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I need to access the selection in Emacs buffer. I have found this article How do I access the contents of the current region in Emacs Lisp? and it helps me a lot.

But there is a problem. The first time I select (highlight) a region, it works okay, but when I press C-g, and move cursor normally to another place without highlighting any chars, I got a string from last mark to the current point while I expect an empty one.

Actually I need to implement a function which will return the current selection (highlighted) as a string, or empty string if nothing is highlighted. The following code may express me more clearly.


(defun get-search-term ()
  (interactive)
  (let (
        (selection (buffer-substring-no-properties (region-beginning) (region-end))))
    (if (= (length selection) 0)
        (message "empty string")
      (message selection))))

Any suggestions? Thanks a lot!

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1  
Any reason that you're not using the interactive form shown by Gareth Rees in the question that you linked to? –  phils May 15 '12 at 4:50
    
Thanks for your reply, and sorry for not reading that article carefully enough. (interactive "r") has solved my problem. I need to read more about interactive. –  sailing May 15 '12 at 4:57
1  
possible duplicate of How do I access the contents of the current region in Emacs Lisp? –  phils May 15 '12 at 5:14
    
Seems not yet. I modified my code and test Gareth Rees's, and the problem is still there. Maybe I need to clear the point and mark before get the region? –  sailing May 15 '12 at 5:24
    
btw, sorry for my first comment, maybe I have not test enough. –  sailing May 15 '12 at 5:28
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2 Answers

up vote 15 down vote accepted

"r" specification of interactive is dumb. You're seeing why.

(defun get-search-term (beg end)
  "message region or \"empty string\" if none highlighted"
  (interactive (if (use-region-p)
                   (list (region-beginning) (region-end))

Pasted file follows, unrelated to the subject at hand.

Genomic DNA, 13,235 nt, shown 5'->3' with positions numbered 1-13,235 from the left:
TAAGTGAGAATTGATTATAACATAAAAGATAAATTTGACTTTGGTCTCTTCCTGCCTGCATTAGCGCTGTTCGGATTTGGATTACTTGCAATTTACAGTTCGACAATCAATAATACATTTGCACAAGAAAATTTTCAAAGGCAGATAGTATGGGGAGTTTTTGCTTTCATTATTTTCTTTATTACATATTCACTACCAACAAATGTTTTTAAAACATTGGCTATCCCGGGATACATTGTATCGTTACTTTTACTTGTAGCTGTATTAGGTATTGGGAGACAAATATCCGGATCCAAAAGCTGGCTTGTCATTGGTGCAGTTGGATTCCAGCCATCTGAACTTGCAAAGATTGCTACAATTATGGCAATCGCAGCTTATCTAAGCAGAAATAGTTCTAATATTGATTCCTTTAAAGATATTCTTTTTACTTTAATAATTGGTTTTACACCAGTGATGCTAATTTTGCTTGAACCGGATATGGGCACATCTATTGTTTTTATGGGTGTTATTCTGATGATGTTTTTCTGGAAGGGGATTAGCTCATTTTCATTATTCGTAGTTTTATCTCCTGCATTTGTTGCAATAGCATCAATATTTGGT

(list (point-min) (point-min))))
  (let ((selection (buffer-substring-no-properties beg end)))
    (if (= (length selection) 0)
        (message "empty string")
      (message selection))))

I don't mean "dumb" as in stupid and not useful; just that it doesn't care about whether the mark is active or not. I think it predates transient-mark-mode.

EDIT: Using (point-min) twice above makes the code harder to understand when re-reading. Here is a better implementation:

(defun get-search-term (beg end)
  "message region or \"empty string\" if none highlighted"
  (interactive (if (use-region-p)
                   (list (region-beginning) (region-end))
                 (list nil nil)))
  (message "%s" (if (and beg end)
                    (buffer-substring-no-properties beg end)
                  "empty string")))
share|improve this answer
    
The second point-min should be point-max, I think. –  ramen Jan 28 '13 at 3:22
    
@ramen I just corrected it. Than I re-read the question, and point-min is correct since it generates an empty string. –  event_jr Jan 28 '13 at 3:41
    
Now I've added a more understandable implementation. –  event_jr Jan 28 '13 at 3:47
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Check variable mark-active eg. C-h v mark-active

==> mark-active is a variable defined in `C source code'. Its value is nil Local in buffer Apropos; global value is nil

Automatically becomes buffer-local when set in any fashion.

Documentation: Non-nil means the mark and region are currently active in this buffer.

(defun get-search-term ()
  (interactive)
  (if mark-active
      (let (
        (selection (buffer-substring-no-properties (region-beginning) (region-end))))
    (if (= (length selection) 0)
        (message "empty string")
      (message selection))
    )
    (error "mark not active"))
  )
share|improve this answer
2  
mark-active will only work if you use transient-mark-mode, so it's fine for your own use, but if the code should be useable by others, you should use region-active-p (or use-region-p) instead. –  Stefan May 16 '12 at 13:07
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